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tdgeek
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  #2339742 17-Oct-2019 13:09
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wellygary:

 

 

 

The current Corolla is rated 6 l/100km while the hybrid version is 4.2 l/100km and there is a $3500 price difference

 

if you travel 15,000km a year  the 1.8l/100km difference means you use 270 fewer litres of fuel... 270 litres @ $2 is $540 a year, so it would take ~7 years to pay back the difference

 

 

 

 

 

 

7 years seems ok as a payback period. After that its a 100% saving. I raised that here a while back, the cost of the EV premium , example $80,000 Kona, less subsidy makes is $72000 vs $40000 for the ICE. $32000 is a LOT of petrol, more after allowing for charging costs 


 
 
 

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kingdragonfly
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  #2339757 17-Oct-2019 13:34
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Regarding the 2020 Yarris, the petrol engine is using the "Atkinson cycle."

The Atkinson cycle engine has good fuel efficiency, with a lower power-per-displacement as compared to a traditional four-stroke engine.

I don't if the Yarris engine's better or worse than the previous Prius engine.

The 2020 Yarris has a theoretical pure EV range of up to four miles

Toyota estimates in normal urban driving, the engine will be off for 80% of the time, charging itself through regeneration.

What Is the Atkinson Combustion Cycle, and What Are Its Benefits?

al8565
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  #2339766 17-Oct-2019 13:55
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tdgeek:

 

wellygary:

 

 

 

The current Corolla is rated 6 l/100km while the hybrid version is 4.2 l/100km and there is a $3500 price difference

 

if you travel 15,000km a year  the 1.8l/100km difference means you use 270 fewer litres of fuel... 270 litres @ $2 is $540 a year, so it would take ~7 years to pay back the difference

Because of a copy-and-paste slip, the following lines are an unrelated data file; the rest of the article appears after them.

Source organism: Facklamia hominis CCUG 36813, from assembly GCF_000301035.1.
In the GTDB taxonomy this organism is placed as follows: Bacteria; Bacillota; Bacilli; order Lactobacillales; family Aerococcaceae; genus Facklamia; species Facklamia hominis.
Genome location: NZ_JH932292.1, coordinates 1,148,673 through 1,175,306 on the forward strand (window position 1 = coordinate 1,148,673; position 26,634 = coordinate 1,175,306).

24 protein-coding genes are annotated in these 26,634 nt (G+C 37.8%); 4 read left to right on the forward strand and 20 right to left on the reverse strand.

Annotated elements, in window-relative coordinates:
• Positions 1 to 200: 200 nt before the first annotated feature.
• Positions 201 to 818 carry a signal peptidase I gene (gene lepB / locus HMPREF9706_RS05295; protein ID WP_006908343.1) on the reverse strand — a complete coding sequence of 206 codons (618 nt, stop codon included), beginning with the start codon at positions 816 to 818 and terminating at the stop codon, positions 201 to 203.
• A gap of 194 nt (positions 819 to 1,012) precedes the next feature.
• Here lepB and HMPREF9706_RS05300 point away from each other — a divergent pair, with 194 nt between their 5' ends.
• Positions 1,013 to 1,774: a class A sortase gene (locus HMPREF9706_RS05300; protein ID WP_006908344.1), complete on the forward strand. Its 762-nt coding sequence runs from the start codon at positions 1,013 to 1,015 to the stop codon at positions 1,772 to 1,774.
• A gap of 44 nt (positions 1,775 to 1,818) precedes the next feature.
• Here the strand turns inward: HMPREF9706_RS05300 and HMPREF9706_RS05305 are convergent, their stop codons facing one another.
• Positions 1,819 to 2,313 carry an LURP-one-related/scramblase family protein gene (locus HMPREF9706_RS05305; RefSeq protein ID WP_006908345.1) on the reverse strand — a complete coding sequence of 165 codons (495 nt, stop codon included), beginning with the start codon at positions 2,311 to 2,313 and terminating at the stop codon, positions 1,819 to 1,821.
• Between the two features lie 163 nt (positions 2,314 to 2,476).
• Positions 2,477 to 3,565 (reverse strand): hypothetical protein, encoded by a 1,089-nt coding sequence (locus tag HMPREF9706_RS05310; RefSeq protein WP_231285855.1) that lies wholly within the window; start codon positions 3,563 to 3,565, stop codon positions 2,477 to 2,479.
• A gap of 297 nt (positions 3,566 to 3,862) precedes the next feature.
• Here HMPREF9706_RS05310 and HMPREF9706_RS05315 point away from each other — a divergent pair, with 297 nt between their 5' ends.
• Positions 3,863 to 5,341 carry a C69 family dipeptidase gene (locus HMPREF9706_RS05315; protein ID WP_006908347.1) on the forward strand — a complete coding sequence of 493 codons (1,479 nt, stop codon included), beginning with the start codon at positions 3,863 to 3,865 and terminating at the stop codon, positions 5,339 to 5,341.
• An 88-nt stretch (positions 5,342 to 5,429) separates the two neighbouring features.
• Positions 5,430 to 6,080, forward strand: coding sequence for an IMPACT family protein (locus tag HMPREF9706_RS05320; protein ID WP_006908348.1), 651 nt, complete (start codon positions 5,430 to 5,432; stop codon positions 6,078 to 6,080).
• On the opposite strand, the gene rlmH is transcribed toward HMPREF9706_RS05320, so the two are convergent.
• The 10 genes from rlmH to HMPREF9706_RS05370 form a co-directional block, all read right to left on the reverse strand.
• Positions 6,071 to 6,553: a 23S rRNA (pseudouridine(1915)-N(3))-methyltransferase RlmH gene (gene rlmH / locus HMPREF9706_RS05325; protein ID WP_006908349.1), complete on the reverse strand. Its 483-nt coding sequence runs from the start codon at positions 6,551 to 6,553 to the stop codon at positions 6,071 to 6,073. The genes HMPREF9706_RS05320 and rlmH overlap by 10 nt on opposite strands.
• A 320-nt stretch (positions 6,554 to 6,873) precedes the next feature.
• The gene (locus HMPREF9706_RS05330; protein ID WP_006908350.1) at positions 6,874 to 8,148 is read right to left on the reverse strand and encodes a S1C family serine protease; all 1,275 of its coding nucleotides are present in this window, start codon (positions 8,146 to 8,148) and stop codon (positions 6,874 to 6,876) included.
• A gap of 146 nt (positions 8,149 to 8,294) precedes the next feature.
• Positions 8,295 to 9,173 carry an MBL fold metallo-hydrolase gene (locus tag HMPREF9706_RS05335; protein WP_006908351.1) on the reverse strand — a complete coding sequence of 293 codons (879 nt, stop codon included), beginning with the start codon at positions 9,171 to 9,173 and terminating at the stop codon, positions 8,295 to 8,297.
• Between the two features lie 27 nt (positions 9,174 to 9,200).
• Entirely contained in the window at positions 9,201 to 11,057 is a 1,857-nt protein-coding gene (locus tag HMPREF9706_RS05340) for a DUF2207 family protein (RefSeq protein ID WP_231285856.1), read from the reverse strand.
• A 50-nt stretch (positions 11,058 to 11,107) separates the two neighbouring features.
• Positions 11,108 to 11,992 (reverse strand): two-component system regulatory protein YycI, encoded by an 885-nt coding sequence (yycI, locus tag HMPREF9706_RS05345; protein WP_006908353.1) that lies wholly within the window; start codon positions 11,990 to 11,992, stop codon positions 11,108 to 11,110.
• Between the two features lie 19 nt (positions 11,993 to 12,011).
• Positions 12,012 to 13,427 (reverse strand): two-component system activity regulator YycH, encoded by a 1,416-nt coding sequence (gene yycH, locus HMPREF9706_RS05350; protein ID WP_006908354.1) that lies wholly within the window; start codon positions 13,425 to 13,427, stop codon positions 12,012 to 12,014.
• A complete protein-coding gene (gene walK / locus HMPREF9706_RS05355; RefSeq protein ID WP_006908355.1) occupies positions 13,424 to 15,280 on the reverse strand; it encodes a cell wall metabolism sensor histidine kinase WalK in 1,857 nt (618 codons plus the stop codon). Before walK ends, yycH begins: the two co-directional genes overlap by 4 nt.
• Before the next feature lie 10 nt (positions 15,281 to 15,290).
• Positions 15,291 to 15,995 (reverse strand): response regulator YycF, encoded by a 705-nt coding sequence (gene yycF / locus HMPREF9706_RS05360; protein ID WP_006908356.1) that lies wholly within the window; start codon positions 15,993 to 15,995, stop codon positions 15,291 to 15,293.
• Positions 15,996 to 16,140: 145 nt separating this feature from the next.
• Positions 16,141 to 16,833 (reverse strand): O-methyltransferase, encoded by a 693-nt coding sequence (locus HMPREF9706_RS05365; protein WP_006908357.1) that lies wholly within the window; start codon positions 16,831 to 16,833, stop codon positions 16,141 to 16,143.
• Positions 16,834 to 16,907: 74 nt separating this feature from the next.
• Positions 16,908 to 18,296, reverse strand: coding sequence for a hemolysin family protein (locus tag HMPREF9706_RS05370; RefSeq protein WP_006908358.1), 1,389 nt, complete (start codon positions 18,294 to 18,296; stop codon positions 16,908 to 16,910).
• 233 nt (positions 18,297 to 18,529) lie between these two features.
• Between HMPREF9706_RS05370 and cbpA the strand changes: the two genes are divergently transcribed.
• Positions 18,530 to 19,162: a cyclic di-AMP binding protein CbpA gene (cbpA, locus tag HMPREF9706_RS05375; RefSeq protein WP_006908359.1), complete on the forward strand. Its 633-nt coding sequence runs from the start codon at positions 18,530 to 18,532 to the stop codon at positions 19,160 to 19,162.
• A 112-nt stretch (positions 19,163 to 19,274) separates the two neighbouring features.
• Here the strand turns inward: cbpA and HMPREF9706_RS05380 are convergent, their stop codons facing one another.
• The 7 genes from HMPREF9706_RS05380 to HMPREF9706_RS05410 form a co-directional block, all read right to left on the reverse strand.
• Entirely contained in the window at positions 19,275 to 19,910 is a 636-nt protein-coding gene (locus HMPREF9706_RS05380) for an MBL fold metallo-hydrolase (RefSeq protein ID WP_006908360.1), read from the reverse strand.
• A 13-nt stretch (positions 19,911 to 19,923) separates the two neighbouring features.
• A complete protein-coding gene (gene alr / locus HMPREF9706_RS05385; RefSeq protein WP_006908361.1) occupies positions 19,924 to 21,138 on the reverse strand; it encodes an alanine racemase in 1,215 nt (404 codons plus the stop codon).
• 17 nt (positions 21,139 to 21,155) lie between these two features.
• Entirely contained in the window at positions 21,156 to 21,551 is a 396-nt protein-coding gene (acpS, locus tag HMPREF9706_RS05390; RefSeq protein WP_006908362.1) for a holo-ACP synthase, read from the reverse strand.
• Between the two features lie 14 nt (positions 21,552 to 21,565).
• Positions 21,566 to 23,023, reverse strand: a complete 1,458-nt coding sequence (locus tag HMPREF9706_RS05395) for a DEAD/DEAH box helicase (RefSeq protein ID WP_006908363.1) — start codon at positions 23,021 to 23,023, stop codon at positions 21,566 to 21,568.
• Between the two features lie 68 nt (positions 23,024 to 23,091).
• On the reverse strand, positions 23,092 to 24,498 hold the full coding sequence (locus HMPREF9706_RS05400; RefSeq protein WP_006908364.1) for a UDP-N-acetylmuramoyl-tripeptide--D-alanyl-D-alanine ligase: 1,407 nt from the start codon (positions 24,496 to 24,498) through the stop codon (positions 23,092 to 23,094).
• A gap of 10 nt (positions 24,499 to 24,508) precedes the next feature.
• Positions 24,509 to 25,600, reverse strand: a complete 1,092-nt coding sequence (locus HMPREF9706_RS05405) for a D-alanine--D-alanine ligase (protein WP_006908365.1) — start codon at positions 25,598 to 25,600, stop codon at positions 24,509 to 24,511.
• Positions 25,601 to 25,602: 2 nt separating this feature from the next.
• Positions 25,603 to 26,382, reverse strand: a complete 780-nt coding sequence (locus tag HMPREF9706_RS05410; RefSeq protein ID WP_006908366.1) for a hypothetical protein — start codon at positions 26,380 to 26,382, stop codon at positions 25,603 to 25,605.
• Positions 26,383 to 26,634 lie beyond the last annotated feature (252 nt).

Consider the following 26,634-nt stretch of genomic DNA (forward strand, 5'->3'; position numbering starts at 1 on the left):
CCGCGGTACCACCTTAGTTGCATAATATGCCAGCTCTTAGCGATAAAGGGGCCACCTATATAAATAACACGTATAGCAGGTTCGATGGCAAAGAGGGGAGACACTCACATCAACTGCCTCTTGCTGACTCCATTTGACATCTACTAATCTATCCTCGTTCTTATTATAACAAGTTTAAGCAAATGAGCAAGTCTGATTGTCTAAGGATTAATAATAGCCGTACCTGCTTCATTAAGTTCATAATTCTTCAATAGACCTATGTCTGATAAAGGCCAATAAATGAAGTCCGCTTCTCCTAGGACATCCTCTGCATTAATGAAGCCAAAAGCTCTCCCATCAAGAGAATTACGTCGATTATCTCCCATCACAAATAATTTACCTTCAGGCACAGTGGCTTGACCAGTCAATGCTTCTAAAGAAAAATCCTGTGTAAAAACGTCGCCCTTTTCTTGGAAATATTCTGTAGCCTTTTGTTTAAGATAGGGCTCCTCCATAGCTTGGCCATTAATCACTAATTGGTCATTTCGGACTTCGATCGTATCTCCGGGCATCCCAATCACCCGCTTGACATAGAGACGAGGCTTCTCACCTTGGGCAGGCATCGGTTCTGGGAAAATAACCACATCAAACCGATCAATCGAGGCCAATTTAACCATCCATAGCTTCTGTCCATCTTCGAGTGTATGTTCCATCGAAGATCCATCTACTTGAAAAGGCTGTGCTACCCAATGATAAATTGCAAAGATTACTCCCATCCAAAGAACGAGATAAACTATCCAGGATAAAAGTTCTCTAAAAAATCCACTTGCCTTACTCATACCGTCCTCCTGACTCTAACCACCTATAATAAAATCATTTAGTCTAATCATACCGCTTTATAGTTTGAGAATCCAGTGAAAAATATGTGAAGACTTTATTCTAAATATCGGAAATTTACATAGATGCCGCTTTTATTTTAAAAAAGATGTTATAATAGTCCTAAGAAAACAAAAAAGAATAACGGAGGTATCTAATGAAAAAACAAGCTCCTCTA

7 years seems ok as a payback period. After that its a 100% saving. I raised that here a while back, the cost of the EV premium , example $80,000 Kona, less subsidy makes is $72000 vs $40000 for the ICE. $32000 is a LOT of petrol, more after allowing for charging costs 

 

 

 

 

As the battery degrades can we expect any savings to drop??  I always figured an 8 year old hybrid would barely be using it battery, since it can probably hold little charge. Anyone know?




tdgeek
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  #2339774 17-Oct-2019 14:10
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al8565:

 

tdgeek:

 

wellygary:

 

 

 

The current Corolla is rated 6 l/100km while the hybrid version is 4.2 l/100km and there is a $3500 price difference

 

if you travel 15,000km a year  the 1.8l/100km difference means you use 270 fewer litres of fuel... 270 litres @ $2 is $540 a year, so it would take ~7 years to pay back the difference

 

 

 

 

 

 

7 years seems ok as a payback period. After that its a 100% saving. I raised that here a while back, the cost of the EV premium , example $80,000 Kona, less subsidy makes is $72000 vs $40000 for the ICE. $32000 is a LOT of petrol, more after allowing for charging costs 

 

 

 

 

As the battery degrades can we expect any savings to drop??  I always figured an 8 year old hybrid would barely be using it battery, since it can probably hold little charge. Anyone know?

 

 

IIRC they might drop 10%. Savings would be the same as if the battery dropped 10% the other 90% is enough, the petrol charging would come on a  little sooner and for a little shorter = the same. Just as if you reduced the size of your petrol tank, you still get the same mpg


kingdragonfly
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  #2339860 17-Oct-2019 15:54
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The Prius and Yarris do not use a typical CVT; Toyota calls it the "Power Split Device". The electric motors and gas engine are connected to a planetary gear set which is always engaged, and there is no shifting.

It always concerns me if the "Power Split Device" breaks, replacing it would cost more than the car's worth.

I like the Nissan e-power drivetrain better. No "Power Split"; an electric engine drives the wheels, and an petrol engine charges the battery. Just simpler.


kingdragonfly
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  #2339912 17-Oct-2019 19:52
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The Best Car for Someone in a Wheelchair?! - Our new Tesla Model X!


kingdragonfly
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  #2339922 17-Oct-2019 20:44
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IMOH, I'm not sure a Tesla with autopilot stopping in its own lane on a highway is a great idea. Flashers are not enough. Pulling over as far as possible would be better.

People constantly collide with the huge traffic management trucks. That's why they have a large flashing sign and giant crash cushion.

A US woman was convicted of involuntary manslaughter when she stopped on a highway to allow baby ducks to pass, triggering a fatal accident.